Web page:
Residents get crafty to mark Anzac Day 2020 in Port Stephens

Sisters Grace and Abi Rolfe have been hard at work this week creating more than 200 poppies to display in the front of their Raymond Terrace home on Anzac Day.

Inspired by the Anzac Day march they were part of in Newcastle two years ago and on learning about the driveway tributes being held across the nation this year due to COVID-19, the siblings, aged 9 and 10 respectively, decided to get crafty and create a poppy display.

"I asked [Grace] and her sister why they wanted to do this. They said to remember all the people who have fought for Australia to let us live in the great place that Australia is now," the girls' step-mother, Blaze Rolfe, said.

"Two years ago we took them to the Anzac Day march in Newcastle where they participated... with the war widows and Legacy ladies. They carried the banner for them, saw the all the Army, Navy and Air Force personnel."

The girls were unable to participate in the march again last year and, due to the current COVID-19 crisis are unable to march this year.

Grace overhead Ms Wolfe's mother, Kay Aburn, talking about standing at the end of her driveway for dawn service on Saturday. Grace said she would do that with her but the pair took it one step further.

The poppy project began four days ago when the girls' school, Rutherford public, asked its students to send in their Anzac Day art.

Grace, Ms Aburn and Abi decided to craft enough poppies to decorate the front yard of their home in Raymond Terrace. So far the trio, with some help from other family members, have created more than 200. And they are not all red, but also purple to commemorate service animals and white to represent peace.

The girls have also given some of their poppies to neighbours and friends to display on Anzac Day.

"My father, who passed away in 2000, was in the Air Force and would love to see his grand kids understanding and appreciating Anzac Day and the sacrifices that the Anzacs made for our freedom," Ms Rolfe said.

Grace and Abi are not the only young Port residents getting crafty to pay tribute to service personnel past and present this year.

Corlette resident Sarah Lyon, 11, has been making lanterns for her neighbours to display at the end their driveways on Anzac Day. Picture: Rod Lyon

Corlette resident Sarah Lyon, 11, has been making lanterns for her neighbours to display at the end their driveways on Anzac Day. Picture: Rod Lyon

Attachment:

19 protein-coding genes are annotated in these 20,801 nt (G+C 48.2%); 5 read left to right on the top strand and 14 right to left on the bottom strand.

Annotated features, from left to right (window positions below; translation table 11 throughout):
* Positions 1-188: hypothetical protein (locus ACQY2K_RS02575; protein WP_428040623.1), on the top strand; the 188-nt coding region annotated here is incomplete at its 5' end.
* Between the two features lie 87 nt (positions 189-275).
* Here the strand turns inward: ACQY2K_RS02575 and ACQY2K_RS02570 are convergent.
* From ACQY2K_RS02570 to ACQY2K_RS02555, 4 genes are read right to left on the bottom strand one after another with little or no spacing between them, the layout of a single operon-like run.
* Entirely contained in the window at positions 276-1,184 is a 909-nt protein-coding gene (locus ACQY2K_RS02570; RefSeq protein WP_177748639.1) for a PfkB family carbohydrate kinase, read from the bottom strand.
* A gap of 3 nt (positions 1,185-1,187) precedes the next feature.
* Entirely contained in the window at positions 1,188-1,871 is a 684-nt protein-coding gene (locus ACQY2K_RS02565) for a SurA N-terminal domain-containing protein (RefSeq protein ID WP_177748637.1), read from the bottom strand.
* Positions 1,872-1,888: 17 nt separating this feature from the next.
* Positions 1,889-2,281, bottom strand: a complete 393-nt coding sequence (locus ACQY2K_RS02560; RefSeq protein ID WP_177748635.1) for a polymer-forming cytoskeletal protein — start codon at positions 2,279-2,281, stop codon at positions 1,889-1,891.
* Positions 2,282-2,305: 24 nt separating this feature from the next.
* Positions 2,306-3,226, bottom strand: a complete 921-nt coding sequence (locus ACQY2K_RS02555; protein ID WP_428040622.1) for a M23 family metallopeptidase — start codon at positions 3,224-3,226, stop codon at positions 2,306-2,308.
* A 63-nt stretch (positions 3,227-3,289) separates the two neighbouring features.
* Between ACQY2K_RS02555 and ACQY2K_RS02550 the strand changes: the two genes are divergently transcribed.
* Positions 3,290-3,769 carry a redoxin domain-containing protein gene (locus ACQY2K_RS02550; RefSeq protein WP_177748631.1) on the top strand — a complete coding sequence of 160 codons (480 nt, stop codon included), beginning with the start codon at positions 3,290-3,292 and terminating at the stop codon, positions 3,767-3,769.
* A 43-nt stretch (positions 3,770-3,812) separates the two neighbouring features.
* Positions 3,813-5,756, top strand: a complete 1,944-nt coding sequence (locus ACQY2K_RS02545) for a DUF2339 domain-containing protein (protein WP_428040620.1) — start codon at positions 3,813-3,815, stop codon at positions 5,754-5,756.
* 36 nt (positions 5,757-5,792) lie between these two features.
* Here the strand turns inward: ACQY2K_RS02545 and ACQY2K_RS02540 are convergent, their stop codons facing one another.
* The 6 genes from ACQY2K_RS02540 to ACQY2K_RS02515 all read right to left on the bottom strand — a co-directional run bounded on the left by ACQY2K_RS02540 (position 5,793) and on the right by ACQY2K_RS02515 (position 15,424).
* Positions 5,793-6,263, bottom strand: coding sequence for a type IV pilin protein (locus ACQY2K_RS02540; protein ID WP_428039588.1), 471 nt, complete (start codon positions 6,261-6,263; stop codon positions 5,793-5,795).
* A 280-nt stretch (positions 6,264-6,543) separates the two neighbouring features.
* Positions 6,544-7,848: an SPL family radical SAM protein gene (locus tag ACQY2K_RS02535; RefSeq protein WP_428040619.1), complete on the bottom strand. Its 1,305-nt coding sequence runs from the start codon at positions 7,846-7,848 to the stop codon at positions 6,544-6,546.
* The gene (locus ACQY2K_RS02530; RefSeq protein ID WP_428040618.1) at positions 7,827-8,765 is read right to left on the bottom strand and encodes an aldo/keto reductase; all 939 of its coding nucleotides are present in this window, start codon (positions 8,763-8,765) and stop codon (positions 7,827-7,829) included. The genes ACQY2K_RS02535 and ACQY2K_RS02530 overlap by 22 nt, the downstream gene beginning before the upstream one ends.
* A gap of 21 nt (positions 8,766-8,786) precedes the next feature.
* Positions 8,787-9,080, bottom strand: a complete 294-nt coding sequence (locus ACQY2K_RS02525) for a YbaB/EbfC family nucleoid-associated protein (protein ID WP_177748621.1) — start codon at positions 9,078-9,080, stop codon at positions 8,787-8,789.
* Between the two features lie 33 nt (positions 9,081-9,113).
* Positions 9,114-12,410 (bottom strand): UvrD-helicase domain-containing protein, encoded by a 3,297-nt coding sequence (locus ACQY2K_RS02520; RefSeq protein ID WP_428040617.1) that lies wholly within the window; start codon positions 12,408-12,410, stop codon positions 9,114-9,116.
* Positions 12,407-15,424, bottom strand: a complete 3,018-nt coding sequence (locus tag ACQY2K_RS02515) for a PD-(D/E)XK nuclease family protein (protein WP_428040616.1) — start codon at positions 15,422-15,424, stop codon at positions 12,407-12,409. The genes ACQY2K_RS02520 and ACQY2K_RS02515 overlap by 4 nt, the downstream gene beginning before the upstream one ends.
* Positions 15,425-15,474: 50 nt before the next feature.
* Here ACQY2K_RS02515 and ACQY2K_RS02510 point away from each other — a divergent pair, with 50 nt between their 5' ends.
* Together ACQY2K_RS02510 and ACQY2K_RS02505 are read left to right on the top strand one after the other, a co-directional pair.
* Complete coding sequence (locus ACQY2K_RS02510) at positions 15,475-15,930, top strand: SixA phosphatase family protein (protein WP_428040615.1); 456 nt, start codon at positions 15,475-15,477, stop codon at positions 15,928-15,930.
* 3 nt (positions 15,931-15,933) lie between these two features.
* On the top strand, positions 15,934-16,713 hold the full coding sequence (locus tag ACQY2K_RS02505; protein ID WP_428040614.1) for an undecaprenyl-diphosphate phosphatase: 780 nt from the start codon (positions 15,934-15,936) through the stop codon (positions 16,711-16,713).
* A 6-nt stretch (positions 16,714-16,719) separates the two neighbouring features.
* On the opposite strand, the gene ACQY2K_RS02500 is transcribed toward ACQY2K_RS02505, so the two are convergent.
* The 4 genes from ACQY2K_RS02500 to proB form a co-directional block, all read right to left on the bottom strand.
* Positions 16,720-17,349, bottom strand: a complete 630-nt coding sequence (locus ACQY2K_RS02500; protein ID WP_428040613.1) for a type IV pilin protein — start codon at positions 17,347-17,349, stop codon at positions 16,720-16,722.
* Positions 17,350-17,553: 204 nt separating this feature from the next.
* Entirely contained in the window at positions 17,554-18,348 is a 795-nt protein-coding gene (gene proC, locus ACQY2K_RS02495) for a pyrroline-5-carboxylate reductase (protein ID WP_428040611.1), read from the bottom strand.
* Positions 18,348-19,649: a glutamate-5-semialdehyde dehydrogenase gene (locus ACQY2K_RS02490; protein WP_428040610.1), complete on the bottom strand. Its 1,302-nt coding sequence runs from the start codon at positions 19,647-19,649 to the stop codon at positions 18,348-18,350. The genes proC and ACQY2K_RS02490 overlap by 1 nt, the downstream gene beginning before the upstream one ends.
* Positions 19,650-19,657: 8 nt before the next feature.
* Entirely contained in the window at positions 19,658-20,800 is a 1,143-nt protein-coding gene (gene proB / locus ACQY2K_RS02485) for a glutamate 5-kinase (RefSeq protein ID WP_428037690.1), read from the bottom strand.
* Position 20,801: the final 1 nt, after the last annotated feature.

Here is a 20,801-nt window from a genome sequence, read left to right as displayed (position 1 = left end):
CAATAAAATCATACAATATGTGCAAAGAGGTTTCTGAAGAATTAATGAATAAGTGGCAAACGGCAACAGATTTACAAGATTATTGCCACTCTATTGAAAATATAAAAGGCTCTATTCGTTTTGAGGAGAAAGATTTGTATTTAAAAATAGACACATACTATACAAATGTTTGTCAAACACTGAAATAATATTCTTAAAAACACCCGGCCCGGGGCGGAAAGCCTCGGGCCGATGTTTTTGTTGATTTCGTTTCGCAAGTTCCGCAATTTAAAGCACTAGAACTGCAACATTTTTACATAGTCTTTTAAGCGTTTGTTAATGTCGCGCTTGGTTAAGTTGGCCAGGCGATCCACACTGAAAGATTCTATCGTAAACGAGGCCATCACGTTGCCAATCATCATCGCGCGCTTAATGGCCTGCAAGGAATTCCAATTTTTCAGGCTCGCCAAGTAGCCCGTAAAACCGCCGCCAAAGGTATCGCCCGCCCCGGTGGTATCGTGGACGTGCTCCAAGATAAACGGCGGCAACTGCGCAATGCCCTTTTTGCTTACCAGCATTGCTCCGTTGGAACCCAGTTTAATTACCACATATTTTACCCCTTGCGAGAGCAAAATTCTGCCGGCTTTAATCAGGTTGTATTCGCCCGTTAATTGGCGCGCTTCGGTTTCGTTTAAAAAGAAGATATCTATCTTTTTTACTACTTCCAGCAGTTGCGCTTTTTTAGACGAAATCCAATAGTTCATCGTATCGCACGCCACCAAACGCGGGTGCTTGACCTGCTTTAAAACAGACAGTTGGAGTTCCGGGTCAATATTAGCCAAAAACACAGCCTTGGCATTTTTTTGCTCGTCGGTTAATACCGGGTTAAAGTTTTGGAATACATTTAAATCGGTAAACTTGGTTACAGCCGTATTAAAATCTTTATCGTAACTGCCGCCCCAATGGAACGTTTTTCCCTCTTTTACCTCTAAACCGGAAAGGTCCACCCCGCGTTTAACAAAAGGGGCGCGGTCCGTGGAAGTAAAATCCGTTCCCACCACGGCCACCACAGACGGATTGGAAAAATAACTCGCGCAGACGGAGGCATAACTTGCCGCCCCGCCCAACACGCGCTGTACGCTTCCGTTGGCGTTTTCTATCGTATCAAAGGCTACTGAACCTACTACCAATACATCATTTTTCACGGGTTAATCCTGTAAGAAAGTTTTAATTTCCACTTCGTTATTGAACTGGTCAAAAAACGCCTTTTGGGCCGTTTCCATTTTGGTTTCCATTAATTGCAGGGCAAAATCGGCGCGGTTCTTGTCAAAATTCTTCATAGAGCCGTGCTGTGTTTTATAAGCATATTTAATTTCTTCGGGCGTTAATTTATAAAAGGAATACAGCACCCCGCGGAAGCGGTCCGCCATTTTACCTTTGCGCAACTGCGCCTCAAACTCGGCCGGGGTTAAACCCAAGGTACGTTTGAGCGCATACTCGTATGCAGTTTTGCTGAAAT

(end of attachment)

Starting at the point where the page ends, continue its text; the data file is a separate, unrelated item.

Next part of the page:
Young Corlette resident Sarah Lyon has been hard at work making lanterns for her neighbours to display on their driveways.

The 11 year old has spent the past few weeks collecting two litre milk bottles which she cuts, paints poppies or crosses with the words 'Lest We Forget' on the sides, fills with sand and a candle.

Sarah has made 26 lanterns - two for each driveway in Kelp Street.

"We are not really allowed to go anywhere. This means a lot of important things have been cancelled. One very important thing is our Anzac Day Dawn service. We still want to remember everybody who served," Sarah said.

Rod Lyon said his daughter typically represents St Michael's Primary School at the Nelson Bay Anzac Day march.

Unable to march this year, Sarah still wanted to "remember everyone who served", which is how the lantern idea was born.

"These will be placed along our small but community-minded street at 5.30am on Anzac Day," Mr Lyon said.

Who you're standing for on Anzac Day

Here are some of the responses we received.

By Katrina Kittel

WWII veteran Col Booth lived Shoal Bay and Nelson Bay 1967 to 1989. Image submitted by his daughter Katrina Kittel.

WWII veteran Col Booth lived Shoal Bay and Nelson Bay 1967 to 1989. Image submitted by his daughter Katrina Kittel.

Col Booth lived Shoal Bay and Nelson Bay 1967 to 1989. He had original Bella Vista flats in Shoal Bay for four years. He was well-known by local lawn bowlers in 1970s-80s. He marched on Anzac Day but spoke little about the WWII battle at Alamein, becoming a POW and his time on the run in Italy as a POW escapee to trudge the Alps into Switzerland.

Research for a new release book, Shooting Through: Campo 106 escaped POWs after the Italian Armistice, includes his escape and evasion story and that of 25 other escapee groups. A total of 790 Australians held at Campo 106 in 1943 - rice farms between Turin and Milan - are listed in the book's appendix. Most escaped. Not all survived, as the book reveals.

I think of these POWs on Anzac Day. They've filled my thoughts for eight years during my research and writing for this book. Col was my father. These stories I will not forget.

By Sue Single

I'll be standing for three cousins who were killed at the battle of Polygon Wood in 1917: Raymond Single, Wilfred Single and Hubert Thompson.

Little Hands Family Daycare poppy display.

Little Hands Family Daycare poppy display.

By Leesha Bell

I'll be standing for my dad who fought in Vietnam and is currently battling dementia in a nursing home and for my cousin who died in the Black Hawk accident on 12 June 1996.

By Little Hands Family Daycare, Nelson Bay

This is what the children in family daycare do to respect and honour our veterans. The children made the poppies and we have put them out on display for the second year.

Help the Examiner document Anzac Day 2020 in Port Stephens

Send us your response to 'who will you stand for?' through Facebook or via email portstephens@austcommunitymedia.com.au.

Send us your Anzac Day photos and tributes.

Did you or your children make something for Anzac Day? Dress up your yard? Did you stand at the end of your driveway? Perhaps you played a piece of music? Share your photos so we can document this unconventional Anzac Day. Send us your images through Facebook or email portstephens@austcommunitymedia.com.au.

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